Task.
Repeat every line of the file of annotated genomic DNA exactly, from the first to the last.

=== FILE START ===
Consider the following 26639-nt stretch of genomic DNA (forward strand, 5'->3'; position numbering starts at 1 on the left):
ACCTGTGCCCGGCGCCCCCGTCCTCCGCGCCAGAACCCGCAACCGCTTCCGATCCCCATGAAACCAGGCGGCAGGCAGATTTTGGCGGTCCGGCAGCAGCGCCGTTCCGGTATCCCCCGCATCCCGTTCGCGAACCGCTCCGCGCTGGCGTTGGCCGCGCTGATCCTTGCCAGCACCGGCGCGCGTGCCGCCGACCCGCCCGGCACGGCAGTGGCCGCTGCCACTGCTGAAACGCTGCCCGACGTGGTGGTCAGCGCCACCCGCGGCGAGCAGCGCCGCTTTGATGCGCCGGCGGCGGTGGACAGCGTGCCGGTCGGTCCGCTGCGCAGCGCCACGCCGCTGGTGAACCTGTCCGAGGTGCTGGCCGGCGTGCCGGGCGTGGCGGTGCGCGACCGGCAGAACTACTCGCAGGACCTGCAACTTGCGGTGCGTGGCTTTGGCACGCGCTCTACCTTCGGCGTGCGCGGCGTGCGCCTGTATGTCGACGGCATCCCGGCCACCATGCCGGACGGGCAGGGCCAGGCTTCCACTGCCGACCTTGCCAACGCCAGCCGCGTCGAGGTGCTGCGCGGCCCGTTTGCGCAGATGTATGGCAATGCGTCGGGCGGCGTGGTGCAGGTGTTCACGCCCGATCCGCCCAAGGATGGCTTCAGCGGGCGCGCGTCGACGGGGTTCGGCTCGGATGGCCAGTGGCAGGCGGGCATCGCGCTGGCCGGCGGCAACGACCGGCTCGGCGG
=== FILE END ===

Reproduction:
Consider the following 26639-nt stretch of genomic DNA (forward strand, 5'->3'; position numbering starts at 1 on the left):
ACCTGTGCCCGGCGCCCCCGTCCTCCGCGCCAGAACCCGCAACCGCTTCCGATCCCCATGAAACCAGGCGGCAGGCAGATTTTGGCGGTCCGGCAGCAGCGCCGTTCCGGTATCCCCCGCATCCCGTTCGCGAACCGCTCCGCGCTGGCGTTGGCCGCGCTGATCCTTGCCAGCACCGGCGCGCGTGCCGCCGACCCGCCCGGCACGGCAGTGGCCGCTGCCACTGCTGAAACGCTGCCCGACGTGGTGGTCAGCGCCACCCGCGGCGAGCAGCGCCGCTTTGATGCGCCGGCGGCGGTGGACAGCGTGCCGGTCGGTCCGCTGCGCAGCGCCACGCCGCTGGTGAACCTGTCCGAGGTGCTGGCCGGCGTGCCGGGCGTGGCGGTGCGCGACCGGCAGAACTACTCGCAGGACCTGCAACTTGCGGTGCGTGGCTTTGGCACGCGCTCTACCTTCGGCGTGCGCGGCGTGCGCCTGTATGTCGACGGCATCCCGGCCACCATGCCGGACGGGCAGGGCCAGGCTTCCACTGCCGACCTTGCCAACGCCAGCCGCGTCGAGGTGCTGCGCGGCCCGTTTGCGCAGATGTATGGCAATGCGTCGGGCGGCGTGGTGCAGGTGTTCACGCCCGATCCGCCCAAGGATGGCTTCAGCGGGCGCGCGTCGACGGGGTTCGGCTCGGATGGCCAGTGGCAGGCGGGCATCGCGCTGGCCGGCGGCAACGACCGGCTCGGCGG